I started in the newspaper industry when I was 14 years old, working my way up from walking the publisher's dog to owning a community newspaper in Southern California.
Molly and I owned that paper for seven years. After we sold it, I retreated to Arizona and was fortunate to be hired by a hospice organization as their volunteer coordinator.
During that period of my life, I grew to understand the values of life and death. I also reconfirmed my belief and commitment to a God who sometimes works in mysterious and strange ways.
I worked with many people who were about to go into the sunset of their lives.
I listened to their life stories. I saw in most cases the look of peace and contentment on their faces as they approached their final breath of life.
Although I dealt with some young people, it is still hard to take when a young person, who is just starting to write the book of his life, is taken from us. It is even harder to understand how a parent feels when this happens.
Last week, our community and the family of 14-year-old Jake Hewell went through a gauntlet of emotions - that included shock, sorrow, anger, compassion and finally triumph.
God doesn't share with us his plans. So when Jake, who made his family very proud and who was also an inspiration to his peers, is taken from us suddenly and without warning, it shocks us, it hurts us and we wonder why God would do such a thing.
One thing we have to accept in life is that God has his own plans for his children and that we, as parents and friends, are just the caretakers of his special gift to us.
We love them, we nourish them, we have aspirations and dreams for them, but always we need to understand that God has the overall plan for them.
Jake Hewell was given and possessed many talents that were nurtured by his parents and family. By all accounts and tributes he used those talents to the fullest. He touched people in a way for his young age that will stay forever in the hearts of those he met - including perfect strangers.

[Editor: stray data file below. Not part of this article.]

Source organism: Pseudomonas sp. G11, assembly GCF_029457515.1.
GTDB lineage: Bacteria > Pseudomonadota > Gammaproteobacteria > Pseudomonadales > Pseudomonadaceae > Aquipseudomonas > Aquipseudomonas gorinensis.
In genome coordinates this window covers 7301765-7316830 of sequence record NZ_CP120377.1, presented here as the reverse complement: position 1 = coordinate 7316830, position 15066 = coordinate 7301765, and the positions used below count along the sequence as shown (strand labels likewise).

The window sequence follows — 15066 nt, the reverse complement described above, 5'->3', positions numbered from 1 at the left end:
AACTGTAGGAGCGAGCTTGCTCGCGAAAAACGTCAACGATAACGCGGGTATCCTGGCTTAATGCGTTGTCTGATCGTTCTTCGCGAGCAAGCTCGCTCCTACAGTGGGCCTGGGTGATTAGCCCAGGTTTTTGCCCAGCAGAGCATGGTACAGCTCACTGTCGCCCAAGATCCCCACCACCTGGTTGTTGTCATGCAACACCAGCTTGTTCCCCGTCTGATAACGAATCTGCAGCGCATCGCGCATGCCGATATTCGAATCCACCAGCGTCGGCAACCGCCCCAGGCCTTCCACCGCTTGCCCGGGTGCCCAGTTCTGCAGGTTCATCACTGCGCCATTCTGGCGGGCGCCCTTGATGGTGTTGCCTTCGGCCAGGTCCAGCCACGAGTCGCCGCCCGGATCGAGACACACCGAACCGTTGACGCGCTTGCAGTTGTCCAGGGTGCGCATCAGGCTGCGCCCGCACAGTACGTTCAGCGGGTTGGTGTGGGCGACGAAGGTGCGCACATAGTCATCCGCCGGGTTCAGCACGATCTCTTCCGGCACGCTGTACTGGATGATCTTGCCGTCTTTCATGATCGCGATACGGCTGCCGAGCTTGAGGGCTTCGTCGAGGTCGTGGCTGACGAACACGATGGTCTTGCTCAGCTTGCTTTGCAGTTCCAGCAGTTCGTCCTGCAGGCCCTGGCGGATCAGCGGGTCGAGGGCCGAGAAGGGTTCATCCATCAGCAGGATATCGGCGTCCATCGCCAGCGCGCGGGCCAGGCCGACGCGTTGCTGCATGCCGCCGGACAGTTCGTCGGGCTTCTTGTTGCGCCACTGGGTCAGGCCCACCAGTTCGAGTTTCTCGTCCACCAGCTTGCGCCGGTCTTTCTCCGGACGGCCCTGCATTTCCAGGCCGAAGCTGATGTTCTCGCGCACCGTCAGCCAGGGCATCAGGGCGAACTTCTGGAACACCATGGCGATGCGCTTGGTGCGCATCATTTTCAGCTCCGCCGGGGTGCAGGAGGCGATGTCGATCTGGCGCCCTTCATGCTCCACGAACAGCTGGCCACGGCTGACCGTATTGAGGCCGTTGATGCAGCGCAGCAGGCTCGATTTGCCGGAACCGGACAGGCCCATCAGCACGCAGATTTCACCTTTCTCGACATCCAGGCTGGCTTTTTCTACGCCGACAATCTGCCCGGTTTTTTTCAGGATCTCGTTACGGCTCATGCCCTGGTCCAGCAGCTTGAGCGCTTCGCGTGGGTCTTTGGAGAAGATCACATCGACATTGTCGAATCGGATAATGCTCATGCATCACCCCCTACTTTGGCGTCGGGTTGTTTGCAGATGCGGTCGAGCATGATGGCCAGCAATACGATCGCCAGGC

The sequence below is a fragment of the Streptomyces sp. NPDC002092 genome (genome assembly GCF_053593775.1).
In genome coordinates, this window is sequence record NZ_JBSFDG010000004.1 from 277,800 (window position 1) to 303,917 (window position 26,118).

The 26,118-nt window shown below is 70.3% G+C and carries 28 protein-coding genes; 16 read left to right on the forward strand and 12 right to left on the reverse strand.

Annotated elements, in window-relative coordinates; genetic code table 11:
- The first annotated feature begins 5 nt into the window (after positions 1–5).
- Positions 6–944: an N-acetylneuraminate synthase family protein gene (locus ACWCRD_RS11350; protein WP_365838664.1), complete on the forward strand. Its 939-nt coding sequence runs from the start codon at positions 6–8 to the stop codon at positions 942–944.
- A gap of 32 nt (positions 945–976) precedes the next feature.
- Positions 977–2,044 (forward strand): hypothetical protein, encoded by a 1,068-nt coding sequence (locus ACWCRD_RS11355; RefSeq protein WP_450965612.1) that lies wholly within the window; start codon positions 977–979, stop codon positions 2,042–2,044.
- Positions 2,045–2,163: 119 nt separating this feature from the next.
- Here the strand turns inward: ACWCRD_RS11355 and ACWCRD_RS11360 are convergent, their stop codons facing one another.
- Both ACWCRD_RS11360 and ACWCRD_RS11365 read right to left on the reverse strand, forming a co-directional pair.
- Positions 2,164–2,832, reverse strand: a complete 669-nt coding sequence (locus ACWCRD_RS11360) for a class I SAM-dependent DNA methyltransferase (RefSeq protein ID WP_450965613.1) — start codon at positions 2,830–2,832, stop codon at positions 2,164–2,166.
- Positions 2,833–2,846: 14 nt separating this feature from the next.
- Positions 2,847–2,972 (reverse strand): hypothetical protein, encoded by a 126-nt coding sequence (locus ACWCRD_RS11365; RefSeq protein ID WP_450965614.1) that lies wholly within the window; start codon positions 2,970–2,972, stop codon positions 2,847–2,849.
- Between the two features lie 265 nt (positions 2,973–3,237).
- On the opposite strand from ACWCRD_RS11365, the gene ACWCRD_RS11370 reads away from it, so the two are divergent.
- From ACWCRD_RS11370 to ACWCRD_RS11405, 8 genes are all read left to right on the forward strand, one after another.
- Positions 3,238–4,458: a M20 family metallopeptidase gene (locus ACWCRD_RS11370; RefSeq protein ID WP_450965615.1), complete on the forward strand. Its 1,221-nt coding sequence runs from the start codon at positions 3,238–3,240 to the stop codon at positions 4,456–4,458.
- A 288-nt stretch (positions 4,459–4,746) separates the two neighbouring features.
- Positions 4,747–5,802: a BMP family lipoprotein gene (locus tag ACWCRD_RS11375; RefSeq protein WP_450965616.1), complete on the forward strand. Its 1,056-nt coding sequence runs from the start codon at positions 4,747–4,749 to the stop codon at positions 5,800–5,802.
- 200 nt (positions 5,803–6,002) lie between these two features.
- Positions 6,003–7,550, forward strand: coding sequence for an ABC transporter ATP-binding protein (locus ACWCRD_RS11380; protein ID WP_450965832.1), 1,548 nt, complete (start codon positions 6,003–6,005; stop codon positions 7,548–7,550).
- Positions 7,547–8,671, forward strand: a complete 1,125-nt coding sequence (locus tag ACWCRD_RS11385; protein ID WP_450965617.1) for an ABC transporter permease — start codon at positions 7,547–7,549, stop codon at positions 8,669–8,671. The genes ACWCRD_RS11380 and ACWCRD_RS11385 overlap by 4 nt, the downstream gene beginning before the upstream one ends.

His smile was infectious. His personality was the sunshine and the stars.
God had his reasons for taking young Jake home. I believe Jake knew why.
What he left behind for those of us he touched in his short 14 years is more than a lot of folks leave in a lifetime.
The one thing I learned working with hospice patients and their families is that it is OK and All right to grieve. I was one of those people who, after a short time of grieving by a family member or friend, would boldly tell that person who was grieving that it was time for them to get over it. The person whom they were grieving for wouldn't want them to continue on this way.
Even though I did this with the greatest of love and intentions, I was so very wrong.
It is OK to grieve for your loved one for as long as you choose to and for as long as you need to. It's also OK to laugh and think of the special memories that you will always have.
T. Pat Cavanaugh is the general manager of The Covington News. He can be reached at firstname.lastname@example.org.